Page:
Yesterday, I attended a school event - which featured, during the entirety of the event, drones flying over the area. Over the heads of thousands of students. I asked the drone operator to stop flying over our heads, and he ignored me and continued to fly dangerously.

Now, the term “drone” is too vague. The word everyone should use is a “multicopter”, or in this case, a “quadcopter”. These are the most common types of multicopters, sold by various companies such as DJI, Parrot, and so on.

The problem is that drones, or multicopters, is largely an unregulated area that everybody can get into, just because they’re so cheap nowadays. You can even fly them without prior experience, because there’s nobody stopping you. And when that happens, we have a lot of idiots flying without reading the goddamn instruction manual, and then inevitably making it crash over the top of someone’s head. And then come the legal and medical fees, everyone is unhappy, et cetera.

So here are a couple of reasons why you shouldn’t fly your toy that way.

1. It’s dangerous

This is an obvious reason. The thing is, multicopters are pretty freaking serious. They have props (propellers) on them that spin at thousands of rotations per second. They become very effective meat shredders, and there are a LOT of videos and articles out there showing what can happen if one makes an emergency landing on a flesh bag. (NSFW warning. If you are squeamish DO NOT click on the above links.)

The point is, these spinny things have no business next to a human. So it should come as no surprise that the number one rule of drone operation is DON’T fly over crowds. The drone operator broke that rule that day, and that comes with a lot of consequences, as I’ll detail further in this blog post.

2. You’re not in full control

Even if you’re an expert at drone control, things can go wrong unexpectedly. Multicopters are not the most stable things in the world, and a lot of factors come into play when you put one up in the air.

People can knock your drone out of the sky by simply jamming whatever frequency your controller talks on with the drone. Or they can hack your drone and send it off to an unsuspecting target, while you’re left with the responsibilities. You might just simply lose control because of radio interference.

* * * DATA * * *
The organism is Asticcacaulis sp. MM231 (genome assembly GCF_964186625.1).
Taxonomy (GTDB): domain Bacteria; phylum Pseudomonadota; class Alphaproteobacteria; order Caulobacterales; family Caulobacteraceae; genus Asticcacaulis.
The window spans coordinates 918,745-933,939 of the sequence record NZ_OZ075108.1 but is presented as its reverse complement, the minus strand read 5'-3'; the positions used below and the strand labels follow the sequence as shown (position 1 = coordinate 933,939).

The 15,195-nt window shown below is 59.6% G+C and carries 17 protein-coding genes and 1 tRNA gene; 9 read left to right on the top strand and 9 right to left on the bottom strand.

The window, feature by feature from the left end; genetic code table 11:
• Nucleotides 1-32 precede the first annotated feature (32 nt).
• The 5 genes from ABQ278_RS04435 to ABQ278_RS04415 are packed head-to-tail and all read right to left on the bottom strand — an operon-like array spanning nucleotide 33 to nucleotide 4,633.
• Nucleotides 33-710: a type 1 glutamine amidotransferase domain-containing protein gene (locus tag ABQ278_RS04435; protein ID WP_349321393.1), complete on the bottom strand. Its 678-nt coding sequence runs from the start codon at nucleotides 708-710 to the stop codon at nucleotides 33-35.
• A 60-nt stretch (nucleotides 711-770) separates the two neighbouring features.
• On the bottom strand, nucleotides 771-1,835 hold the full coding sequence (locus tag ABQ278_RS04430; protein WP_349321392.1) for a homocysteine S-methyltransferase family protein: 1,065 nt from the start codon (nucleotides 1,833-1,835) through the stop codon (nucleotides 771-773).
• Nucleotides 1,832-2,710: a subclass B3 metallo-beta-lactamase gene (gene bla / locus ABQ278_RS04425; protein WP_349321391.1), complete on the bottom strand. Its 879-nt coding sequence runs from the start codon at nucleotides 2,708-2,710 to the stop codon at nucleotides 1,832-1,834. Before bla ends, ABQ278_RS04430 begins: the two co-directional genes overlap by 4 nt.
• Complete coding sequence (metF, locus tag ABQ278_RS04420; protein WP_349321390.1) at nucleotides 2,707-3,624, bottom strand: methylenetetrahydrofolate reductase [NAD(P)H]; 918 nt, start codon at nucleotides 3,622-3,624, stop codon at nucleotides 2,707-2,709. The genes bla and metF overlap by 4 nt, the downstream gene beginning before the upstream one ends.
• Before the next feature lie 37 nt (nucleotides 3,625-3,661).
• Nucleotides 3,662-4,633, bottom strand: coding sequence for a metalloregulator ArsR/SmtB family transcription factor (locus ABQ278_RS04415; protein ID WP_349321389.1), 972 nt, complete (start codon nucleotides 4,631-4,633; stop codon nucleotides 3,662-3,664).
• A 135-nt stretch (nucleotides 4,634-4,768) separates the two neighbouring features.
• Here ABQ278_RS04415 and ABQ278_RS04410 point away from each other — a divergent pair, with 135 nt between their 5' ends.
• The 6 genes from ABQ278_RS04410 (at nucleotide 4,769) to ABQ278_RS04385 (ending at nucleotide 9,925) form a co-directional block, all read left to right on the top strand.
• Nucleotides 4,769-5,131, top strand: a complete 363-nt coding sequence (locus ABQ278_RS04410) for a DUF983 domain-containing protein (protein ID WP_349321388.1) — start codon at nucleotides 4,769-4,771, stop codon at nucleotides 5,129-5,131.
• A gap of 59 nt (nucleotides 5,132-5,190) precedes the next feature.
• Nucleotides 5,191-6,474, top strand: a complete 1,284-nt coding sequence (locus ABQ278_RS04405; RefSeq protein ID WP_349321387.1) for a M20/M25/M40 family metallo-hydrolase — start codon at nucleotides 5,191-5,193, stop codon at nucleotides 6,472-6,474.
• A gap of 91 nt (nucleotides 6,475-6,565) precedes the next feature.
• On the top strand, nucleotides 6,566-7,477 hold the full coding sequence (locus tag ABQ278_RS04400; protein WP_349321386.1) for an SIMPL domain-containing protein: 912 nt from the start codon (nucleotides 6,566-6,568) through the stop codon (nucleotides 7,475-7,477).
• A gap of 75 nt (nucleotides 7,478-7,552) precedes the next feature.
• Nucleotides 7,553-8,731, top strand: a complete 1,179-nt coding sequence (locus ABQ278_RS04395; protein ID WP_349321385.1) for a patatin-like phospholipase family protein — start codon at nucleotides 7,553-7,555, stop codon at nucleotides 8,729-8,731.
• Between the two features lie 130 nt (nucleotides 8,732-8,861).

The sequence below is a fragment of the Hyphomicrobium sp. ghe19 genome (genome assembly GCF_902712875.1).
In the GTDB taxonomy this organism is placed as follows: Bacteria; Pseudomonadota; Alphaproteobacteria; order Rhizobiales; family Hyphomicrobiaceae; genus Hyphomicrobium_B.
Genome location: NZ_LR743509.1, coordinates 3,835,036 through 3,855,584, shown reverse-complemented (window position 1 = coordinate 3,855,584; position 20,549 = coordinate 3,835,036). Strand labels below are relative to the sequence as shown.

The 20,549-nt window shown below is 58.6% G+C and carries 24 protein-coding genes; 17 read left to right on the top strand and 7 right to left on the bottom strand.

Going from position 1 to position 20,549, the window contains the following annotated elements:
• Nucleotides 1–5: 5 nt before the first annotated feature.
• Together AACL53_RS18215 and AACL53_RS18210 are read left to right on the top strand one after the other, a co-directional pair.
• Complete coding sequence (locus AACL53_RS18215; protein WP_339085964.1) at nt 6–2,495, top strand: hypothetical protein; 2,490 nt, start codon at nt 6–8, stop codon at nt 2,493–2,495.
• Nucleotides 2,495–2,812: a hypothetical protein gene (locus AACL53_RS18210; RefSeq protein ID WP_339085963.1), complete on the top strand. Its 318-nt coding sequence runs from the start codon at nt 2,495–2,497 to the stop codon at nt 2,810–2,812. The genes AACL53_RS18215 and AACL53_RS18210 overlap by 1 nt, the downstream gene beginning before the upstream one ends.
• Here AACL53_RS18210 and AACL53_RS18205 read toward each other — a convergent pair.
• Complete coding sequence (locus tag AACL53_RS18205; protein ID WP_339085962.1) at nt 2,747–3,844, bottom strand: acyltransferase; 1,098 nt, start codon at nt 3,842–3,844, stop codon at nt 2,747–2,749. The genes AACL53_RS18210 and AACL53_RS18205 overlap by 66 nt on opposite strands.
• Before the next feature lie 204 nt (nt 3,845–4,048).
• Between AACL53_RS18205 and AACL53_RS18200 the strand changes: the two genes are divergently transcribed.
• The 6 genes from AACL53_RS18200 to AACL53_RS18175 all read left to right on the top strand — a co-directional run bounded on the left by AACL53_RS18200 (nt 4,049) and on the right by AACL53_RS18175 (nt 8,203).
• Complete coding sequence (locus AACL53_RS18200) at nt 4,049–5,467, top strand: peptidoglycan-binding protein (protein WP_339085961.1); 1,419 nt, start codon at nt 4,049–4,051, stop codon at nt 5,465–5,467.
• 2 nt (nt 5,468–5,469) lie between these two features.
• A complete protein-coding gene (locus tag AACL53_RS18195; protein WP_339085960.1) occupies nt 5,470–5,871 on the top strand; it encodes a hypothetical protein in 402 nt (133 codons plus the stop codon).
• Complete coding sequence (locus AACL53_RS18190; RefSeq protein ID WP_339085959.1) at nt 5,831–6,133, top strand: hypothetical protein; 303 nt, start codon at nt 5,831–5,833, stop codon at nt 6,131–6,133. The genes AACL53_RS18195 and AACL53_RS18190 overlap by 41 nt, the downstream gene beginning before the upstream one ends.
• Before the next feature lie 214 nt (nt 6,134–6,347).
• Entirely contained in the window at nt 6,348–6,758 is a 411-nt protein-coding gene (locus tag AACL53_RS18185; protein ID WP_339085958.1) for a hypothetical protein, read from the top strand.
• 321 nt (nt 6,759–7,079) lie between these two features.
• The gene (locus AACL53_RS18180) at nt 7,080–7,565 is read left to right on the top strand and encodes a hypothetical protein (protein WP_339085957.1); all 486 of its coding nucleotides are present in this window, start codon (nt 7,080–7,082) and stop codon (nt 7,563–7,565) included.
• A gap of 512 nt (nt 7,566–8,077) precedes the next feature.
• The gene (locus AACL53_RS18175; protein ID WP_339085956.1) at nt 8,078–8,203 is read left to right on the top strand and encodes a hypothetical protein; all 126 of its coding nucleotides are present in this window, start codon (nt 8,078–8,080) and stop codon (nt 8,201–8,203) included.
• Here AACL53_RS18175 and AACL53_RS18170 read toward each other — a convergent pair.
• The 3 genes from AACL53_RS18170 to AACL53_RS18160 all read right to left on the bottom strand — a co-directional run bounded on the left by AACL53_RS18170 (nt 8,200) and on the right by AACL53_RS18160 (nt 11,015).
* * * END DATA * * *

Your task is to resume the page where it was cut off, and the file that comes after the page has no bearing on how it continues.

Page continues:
This also comes into effect with the HUD. Your control only goes so far, and once you’re blind because your phone loses connection to the onboard camera, then it’s a game over for your drone. You can’t control what you can’t see.

3. It results in more negative press

Let’s say you did the unthinkable and flew your drone over crowds. Let’s say it came crashing down and chopped off someone’s cheek. “Drone cuts off human finger” is not a headline you want to see associated with your name, and certainly not with the drone community.

Thing is, drone flying is extremely safe only if you follow all rules associated with drone flying. Don’t fly over crowded areas - instead, go to a secluded spot where you can fly your drone in peace. There is a reason why a lot of professional drone pilots fly drones in remote areas. Don’t ever assume you’re better than them.

4. It can turn rules into regulations

If there’s one thing I absolutely hate, it’s the drone industry becoming regulated by the government.

Wait a second. I thought you said follow all regulations?

I said follow all rules. So what’s the difference? The rules are an unofficial set of guidelines set by the community to make drone flying safer. They work, and they have been proven to work, because so far there have been no fatalities when you follow all the rules set by the community. It’s actually pretty hard to cause damage when you follow them.

But once they become regulations, it becomes ugly and boring. Imagine if you had to get a license to fly drones. Imagine if that license cost you more than the drone itself. Imagine if I told you this is already a reality in the US right now. Flying drones is illegal without a license because we simply have too many brain-dead idiots NOT following the rules of the community. They crash their drones, generate negative press, and then the government officials swoop in with the argument that drone flying is unsafe and should be regulated.

5. It’s annoying

A lot of friends I talked to agreed that the drones were annoying. They were trying to enjoy the event, and not hear the drones buzzing overhead.

If your only goal is to get aerial footage, then fine. Just get it someplace far away. Don’t make the drone fly over our heads. You can still get good footage 200~300 meters away and not cause an inconvenience.

Conclusion?

Don’t be an asshole. Stop flying drones if you can’t follow the rules.

Addendum

I think there should be an additional rule in the long list of unofficial guidelines - don’t fly drones at events. This is already covered by “don’t fly over crowds” but I think this should be extended to the general area of the event. Even though the drone isn’t flying over people, it has caused too many dangerous situations before: at weddings, concerts, what not. People get excited, they like the floating toy, but then they get too close and then it smashes into them. Who can blame them? It’s cool. Drones are pretty amazing. They float in the air and stuff. But they’re also dangerous.

With weaponized multicopers right around the corner, it’s easy to see why drones at events are a bad idea. Too many problems, too many dangerous scenarios.